Sunday, 25 September 2016

The assumptions we make about quiet, obedient females and the noisy, confrontational males

I walk into the room, holding a soap box. I place it in the middle of the room and step on it. I begin:

I am going to be incredibly honest: I felt incredibly uncomfortable this week when I typed for a document that, in English, we study boy-friendly texts. Why did I feel uncomfortable? Well, I felt uncomfortable for several reasons.
One: In my heart I know Macbeth isn’t a play we teach because of the boys; it is a play we teach because it is clever, engaging and rich in language and techniques.

Two: I worry that education is being driven solely by and for boys.

Three: I am a father of two quiet, friendly girls who, I think, are lost in the education system because they are female and they are quiet; their success is assumed because they are female.  
There is a national issue with girls outperforming boys. I don’t deny it is an issue and I don’t deny things have to be done about it.  But, I tend to think it is something more complex than the explicit things we do in lessons. A book choice is not the answer. Making lessons visual and active is not the answer. Picking topics boys like is not the answer. It has to be the culture. The culture the boys exist in is the key driving motivator for change.

The problem with an over-emphasis on boys is it neglects girls. It is a common joke my daughters have about the Friday star of the week. Their primary school has a number of naughty boys, as viewed by my daughters, featured as ‘star of the week’. In fact, some are regular stars, and, they then go on to bully kids in the playground for the rest of the week, according to my daughters. To be honest, the stars hardly fluttered between exceptionally bright and over performing students and naughty boys, and occasionally, naughty girls. The curse of being a teacher and a parent is that you see through systems. My daughters were employed by a previous teacher to befriend all new students, which they did with aplomb because they are kind and friendly. Did they get the praise for this? Not really. But, the teacher relied on this approach again and again. Every time a new child appeared in the class, my daughters were asked to look after said new pupil. While my daughters did this, Tom got a star for being quiet for one day. The parameters for behaviour in boys and girls in not equal. Girls are generally praised for exceptional work. Boys are praised for behaving appropriately. There are two measuring sticks for boys and girls.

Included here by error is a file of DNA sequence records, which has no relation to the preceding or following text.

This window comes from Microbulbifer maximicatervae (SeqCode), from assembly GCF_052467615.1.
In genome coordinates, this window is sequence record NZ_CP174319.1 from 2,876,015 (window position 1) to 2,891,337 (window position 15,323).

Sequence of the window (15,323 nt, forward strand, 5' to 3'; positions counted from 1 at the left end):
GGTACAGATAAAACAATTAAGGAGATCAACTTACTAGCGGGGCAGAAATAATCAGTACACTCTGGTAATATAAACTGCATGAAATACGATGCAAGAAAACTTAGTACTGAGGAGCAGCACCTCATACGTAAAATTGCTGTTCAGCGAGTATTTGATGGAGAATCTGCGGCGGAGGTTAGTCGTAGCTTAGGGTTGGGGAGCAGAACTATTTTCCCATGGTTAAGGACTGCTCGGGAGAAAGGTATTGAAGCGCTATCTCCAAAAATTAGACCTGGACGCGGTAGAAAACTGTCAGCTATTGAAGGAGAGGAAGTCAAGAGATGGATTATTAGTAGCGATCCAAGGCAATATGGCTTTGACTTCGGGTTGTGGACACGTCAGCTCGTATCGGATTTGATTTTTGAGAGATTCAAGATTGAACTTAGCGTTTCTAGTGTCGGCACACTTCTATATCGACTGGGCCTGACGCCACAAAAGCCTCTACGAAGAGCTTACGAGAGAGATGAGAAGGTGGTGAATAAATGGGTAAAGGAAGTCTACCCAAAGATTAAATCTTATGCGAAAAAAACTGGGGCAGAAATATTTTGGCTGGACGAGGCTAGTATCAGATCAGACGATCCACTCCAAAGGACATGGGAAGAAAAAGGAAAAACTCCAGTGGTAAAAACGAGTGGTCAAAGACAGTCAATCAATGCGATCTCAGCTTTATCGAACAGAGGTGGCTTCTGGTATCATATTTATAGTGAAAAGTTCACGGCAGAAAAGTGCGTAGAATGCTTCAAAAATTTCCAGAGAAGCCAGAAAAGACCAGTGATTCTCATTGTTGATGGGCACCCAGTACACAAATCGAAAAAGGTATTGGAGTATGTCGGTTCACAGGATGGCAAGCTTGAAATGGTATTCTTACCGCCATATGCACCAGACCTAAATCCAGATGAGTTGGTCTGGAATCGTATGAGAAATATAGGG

Now, I don’t think for a second this is isolated to one classroom, one school. I think it is everywhere. It permeates our culture. We are more likely to praise boys for their behaviour and the girls for their work. Is it any wonder that girls perform better nationally if all we are praising boys for is their behaviour?   I am more concerned about how there is a large proportion of girls who are neglected in our system and that’s because they are the nice, quiet, obedient students in the system. Every leader should be challenging both sides of the coin. Focus on one side and you neglect half of the school population. If SEN students were being ignored, there would be an uproar.  Yet, I think girls are heavily ignored, neglected and forgotten in all aspects of education. It is assumed they will succeed and it is this assumption that happens daily, weekly, month that is dangerous. Because girls don’t take a teacher’s attention, time and energy as much as the boys do, they are assumed to be doing well.

The more I think about the gender issue, the more I think it is something cohesive that is needed to address things in the secondary schools. Personally, I think the cohesive element is a careers focus. There was one boy in a previous tutor group who really embodies this aspect to me. From Year 8, he had it in his head that he wanted to be a dentist.  Throughout Years 9, 10 and 11 he kept this thought at the centre if what he did. It motivated him. It drove him to work and succeed. This was a boy motivated to succeed.  He had a clear goal.
I am conscious that the careers’ education in schools is a mixed bag. I have yet to see it done successfully. It can be non-existent, sparse or misdirected. A child with a clear goal is a child with direction, yet we often lead that direction to the students and their parents. The assumption that a student knows what they want to do in life lies at the heart of most schools. Over the years, the boys and girls I have seen underperform have underperformed because they didn’t have a clear pull and a relevant push.
For me, growing up in a small, parochial coastal town was the pull. I wanted to escape. I worked hard to escape and escape I did. That drove me as a male teenager. I wanted out and that’s what I worked hard to do. I didn’t want to spend the rest of my life in the town I grew up in. There was very little push. My parents didn’t push me. The school didn’t push me. For example, the career’s advice told me to be an archaeologist.  All I knew was that I wanted to escape. The geography pushed me in a way.